9th to 10th March 2020
9th March was a Monday. We spent some time driving around central Ballarat, including an attempt to drive around Lake Wendouree, which was thwarted by barriers sealing off some streets for a parade for the Begonia Festival. We had visited Ballarat for the festival in years long gone, when residents of Victoria. It is held on Victoria’s Labour Day weekend. We didn’t get to see any begonias this time but Ballarat was looking its normal trim self with its many well tended roadside flower gardens.
After coffee, we headed out to the north east towards Castlemaine where we were staying with friends for two nights. The road took us through Daylesford and Hepburn Springs, both towns being of high tourist significance. Here again I must apologise for no photos. I took quite a few, all on my smart phone, but they seem to have disappeared along with those of the latter part of the previous day.
Both towns were full of visitors taking advantage of the holiday long weekend. It was a beautiful Victorian Autumn day, with the sun shining from a clear sky but with a slight cool breeze that had us reaching for our jackets. But the locals were in shorts and tee shirts.
Daylesford has botanical gardens near the town centre on the top of Wombat Hill, with a road on which cars can drive and a restaurant that, from the number of parked cars, seemed popular. We found a parking space so that we could walk around to view the gardens.
We then drove out to Hepburn Springs to check that town out before returning to Daylesford for lunch. Parking was at a premium but sometimes you luck in and we did that day. As we drove along the main street looking for our chosen eatery, a car pulled out almost in front of it, leaving a vacant space.
My last trip to Daylesford was in the middle of a cold winter’s night, with temperatures about zero. I was delivering spare parts to a broken down truck. The impression today was rather different than on that night.
After lunch we drove on to Castlemaine, arriving at our friends’ home mid afternoon. We have known Keith and Lynda almost forever. We have a sort of family connection but we lived near to them during part of our time in Melbourne. I sailed with Keith and one of our children went to the same school as their children. I think our youngest is about the same age as their eldest. Or something like that!
On the following morning we all went into town for morning coffee and spent some time looking at the historic buildings, of which there are many. The main point of interest was the old market building that is now their tourist information centre. Although modernized in a heritage kind of way, the facilities that allowed the market stall holder to back a cart up to a platform and transfer the items for sale inside, have been retained.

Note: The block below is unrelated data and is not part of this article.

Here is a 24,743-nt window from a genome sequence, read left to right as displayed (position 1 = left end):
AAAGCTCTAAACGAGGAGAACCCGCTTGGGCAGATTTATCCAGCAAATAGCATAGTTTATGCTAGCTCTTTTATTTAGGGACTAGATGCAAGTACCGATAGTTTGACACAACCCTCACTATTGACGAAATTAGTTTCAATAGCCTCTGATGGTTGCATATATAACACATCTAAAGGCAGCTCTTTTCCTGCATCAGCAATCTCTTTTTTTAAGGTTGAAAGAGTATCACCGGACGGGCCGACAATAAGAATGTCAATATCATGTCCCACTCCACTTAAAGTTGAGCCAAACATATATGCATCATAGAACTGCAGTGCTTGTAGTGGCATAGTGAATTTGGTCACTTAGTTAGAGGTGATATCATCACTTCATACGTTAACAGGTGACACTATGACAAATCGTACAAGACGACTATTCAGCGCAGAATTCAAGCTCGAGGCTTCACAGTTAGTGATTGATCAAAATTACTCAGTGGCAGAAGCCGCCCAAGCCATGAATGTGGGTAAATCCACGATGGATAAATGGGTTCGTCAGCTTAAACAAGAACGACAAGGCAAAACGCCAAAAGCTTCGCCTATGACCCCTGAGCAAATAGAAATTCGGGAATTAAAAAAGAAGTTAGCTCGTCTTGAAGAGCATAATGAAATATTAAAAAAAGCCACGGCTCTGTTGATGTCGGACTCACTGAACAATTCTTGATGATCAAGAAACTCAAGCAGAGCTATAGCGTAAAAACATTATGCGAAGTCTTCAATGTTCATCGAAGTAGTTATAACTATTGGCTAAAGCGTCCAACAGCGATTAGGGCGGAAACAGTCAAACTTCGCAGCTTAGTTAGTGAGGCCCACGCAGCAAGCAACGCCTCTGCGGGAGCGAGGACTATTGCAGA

Castlemaine was a gold town but also developed other industries including beer and engineering.
The gold rush that commenced in Ballarat came to Castlemaine in the early 1850s. Many of the old buildings date from shortly after that time. The Bendigo, Maldon, Castlemaine triangle was the most significant gold producing area in Victoria.
Castlemaine’s engineering expertise is commemorated at the Information Centre. In June 1940 the liner “Niagara” left Auckland harbour carrying over $5 million in gold ingots. The gold was the property of the Bank of England on its way to America to pay for badly needed war materials.
Four hours into the voyage, the ship struck a German mine and sank, without loss of life, in 73 fathoms of water, much deeper than the depth limit for conventional diving.
The Navy said salvage was impossible but a private Melbourne company offered to do the job. They designed a diving bell that would allow a diver to reach that depth and direct the salvage cranes. The bell was built by the engineering company Thompson’s of Castlemaine. In all, 94% of the gold was recovered.
When the diving bell was retired it was returned to Castlemaine where it is now on display at the historic Market Building.
Part of an embankment to a street in Castlemaine has a rock formation called an anticline. Pressure has forced rock into a natural arch. Anticlines are relatively rare. This one was probably unearthed when streets were being constructed and left on display. The rocks in an anticline are of different geological ages with the oldest rocks at the centre of the formation. Google it if you want to know more.